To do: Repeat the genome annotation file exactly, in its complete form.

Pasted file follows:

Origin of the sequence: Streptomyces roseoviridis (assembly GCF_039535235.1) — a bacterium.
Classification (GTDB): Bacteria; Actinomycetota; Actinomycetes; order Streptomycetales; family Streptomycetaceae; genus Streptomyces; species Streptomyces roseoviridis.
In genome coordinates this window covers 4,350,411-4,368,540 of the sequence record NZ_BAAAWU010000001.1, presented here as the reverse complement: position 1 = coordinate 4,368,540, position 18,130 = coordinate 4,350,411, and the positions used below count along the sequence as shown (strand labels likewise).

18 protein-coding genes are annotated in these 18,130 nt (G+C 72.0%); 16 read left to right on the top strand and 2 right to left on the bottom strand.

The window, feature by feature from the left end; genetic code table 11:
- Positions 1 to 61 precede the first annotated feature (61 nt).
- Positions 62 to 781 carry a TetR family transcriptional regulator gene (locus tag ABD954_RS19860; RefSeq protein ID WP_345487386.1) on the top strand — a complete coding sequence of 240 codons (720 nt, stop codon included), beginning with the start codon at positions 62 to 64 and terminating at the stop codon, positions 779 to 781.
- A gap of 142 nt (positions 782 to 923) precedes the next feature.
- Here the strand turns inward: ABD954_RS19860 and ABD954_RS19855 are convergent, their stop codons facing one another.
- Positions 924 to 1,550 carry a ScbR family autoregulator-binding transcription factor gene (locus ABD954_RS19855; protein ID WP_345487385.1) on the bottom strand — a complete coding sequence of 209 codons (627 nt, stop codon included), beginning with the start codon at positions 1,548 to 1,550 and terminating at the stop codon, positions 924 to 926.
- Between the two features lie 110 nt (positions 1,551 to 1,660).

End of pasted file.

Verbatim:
Origin of the sequence: Streptomyces roseoviridis (assembly GCF_039535235.1) — a bacterium.
Classification (GTDB): Bacteria; Actinomycetota; Actinomycetes; order Streptomycetales; family Streptomycetaceae; genus Streptomyces; species Streptomyces roseoviridis.
In genome coordinates this window covers 4,350,411-4,368,540 of the sequence record NZ_BAAAWU010000001.1, presented here as the reverse complement: position 1 = coordinate 4,368,540, position 18,130 = coordinate 4,350,411, and the positions used below count along the sequence as shown (strand labels likewise).

18 protein-coding genes are annotated in these 18,130 nt (G+C 72.0%); 16 read left to right on the top strand and 2 right to left on the bottom strand.

The window, feature by feature from the left end; genetic code table 11:
- Positions 1 to 61 precede the first annotated feature (61 nt).
- Positions 62 to 781 carry a TetR family transcriptional regulator gene (locus tag ABD954_RS19860; RefSeq protein ID WP_345487386.1) on the top strand — a complete coding sequence of 240 codons (720 nt, stop codon included), beginning with the start codon at positions 62 to 64 and terminating at the stop codon, positions 779 to 781.
- A gap of 142 nt (positions 782 to 923) precedes the next feature.
- Here the strand turns inward: ABD954_RS19860 and ABD954_RS19855 are convergent, their stop codons facing one another.
- Positions 924 to 1,550 carry a ScbR family autoregulator-binding transcription factor gene (locus ABD954_RS19855; protein ID WP_345487385.1) on the bottom strand — a complete coding sequence of 209 codons (627 nt, stop codon included), beginning with the start codon at positions 1,548 to 1,550 and terminating at the stop codon, positions 924 to 926.
- Between the two features lie 110 nt (positions 1,551 to 1,660).